Selling fuel is a low margin business, averaging just 6% in 2014. However, food is a lot more lucrative, with margins of 57%. This is demonstrated by the fact that fuel revenues in the Ireland business were ten times that of food during 2014, while gross margins from both were almost identical. At the bottom line Applegreen made a net profit of €12.3 million in 2014, although net cash from operations was better at €26.2 million.
Applegreen has a simple strategy which is focussed on acquiring and developing new sites, along with upgrading and rebranding existing sites. At IPO the company raised €70 million (£51.1 million) for itself which will be used to accelerate the expansion of the estate in Ireland and the UK from the current c.20 sites a year. In its admission document the firm said that it had a “strong pipeline” of such new sites. The money will also be used to upgrade and refurbish up to 70 existing sites in order to generate long-term incremental income – the company estimates that a rebranding at a typical PFS site in Ireland costing €270,000 could add €100,000 to annual EBITDA. In the US, the firm is looking to have 10 sites operational in the north east of the country by the end of 2016. Opportunistic acquisitions will also be considered.
The strategy is focussed on taking advantage of structural changes in the retail fuel market, which has seen oil majors exit from front line fuel retailing to focus on exploration and production, thus providing opportunities for independent retailers. The strategy is also driven by the solid growth in GDP seen in the UK and Ireland in recent times and the growth in disposable income that comes with it. Notably, figures have just been released which show that Irish GDP grew by 1.4% quarter-on-quarter in the three months to March, and by 6.5% compared to a year ago. The economy grew by 5.2% in 2014, making it the best performing in the European Union. Also in Ireland, a recent policy document from the National Roads Authority (NRA) highlighted a total requirement for 23 services areas in the Republic of Ireland to meet the needs of the motorist, compared to the current 12. With the NRA open to working with private companies to meet some of the requirements, Applegreen has further growth opportunities.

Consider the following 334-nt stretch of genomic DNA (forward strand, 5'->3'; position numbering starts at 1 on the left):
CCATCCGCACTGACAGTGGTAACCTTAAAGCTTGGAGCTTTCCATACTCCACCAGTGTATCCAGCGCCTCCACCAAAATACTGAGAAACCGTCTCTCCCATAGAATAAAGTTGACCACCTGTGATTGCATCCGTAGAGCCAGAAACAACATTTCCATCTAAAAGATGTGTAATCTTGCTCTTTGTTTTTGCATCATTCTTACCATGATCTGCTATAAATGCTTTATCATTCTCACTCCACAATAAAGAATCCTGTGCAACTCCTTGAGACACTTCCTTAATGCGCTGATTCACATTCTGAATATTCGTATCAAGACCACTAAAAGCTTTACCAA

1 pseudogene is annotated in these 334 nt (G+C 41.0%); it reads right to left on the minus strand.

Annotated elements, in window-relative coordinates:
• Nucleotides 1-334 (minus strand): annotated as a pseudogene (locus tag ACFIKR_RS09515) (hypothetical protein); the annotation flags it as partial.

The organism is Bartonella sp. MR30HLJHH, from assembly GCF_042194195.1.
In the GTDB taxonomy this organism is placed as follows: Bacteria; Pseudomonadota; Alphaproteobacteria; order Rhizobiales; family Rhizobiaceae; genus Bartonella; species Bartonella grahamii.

From the IPO placing price of 277p Applegreen shares have since risen to 315p, to capitalise the firm at £248 million. The historic earnings multiple of 28.8 times looks high, with the enterprise value/EBITDA multiple also high at 17.6 times. The company’s house broker has a €4.96 (349p) target for the shares which suggests 11% upside from here, although it does see upside potential to this target over time. Also, subject to the usual business requirements, the company intends to adopt a progressive dividend policy, with the first payment expected to be paid for the 2016 financial year.
With 59% of revenues coming from Ireland in the last financial year investors are of course exposed to exchange rate movements. Investors should also be aware that Applegreen’s growth has been driven by borrowings, with net debt as at 30th April being €51 million (£35.7 million). But given that the debt has helped to drive growth this is not necessarily a bad thing. Net finance costs were comfortably covered (almost 10 times by EBITDA) in the last financial year and the proceeds from the IPO have strengthened the balance sheet.
While Applegreen’s growth strategy is capital intensive, it has demonstrated good rates of return on capital. For example, while targeting a return on capital employed (ROCE) of around 20% it achieved figures of 36.6% and 35.2% in the last two financial years.
On balance, Applegreen is a solid growth business but with the valuation looking a little full I would prefer to keep this stock on the watch list for now.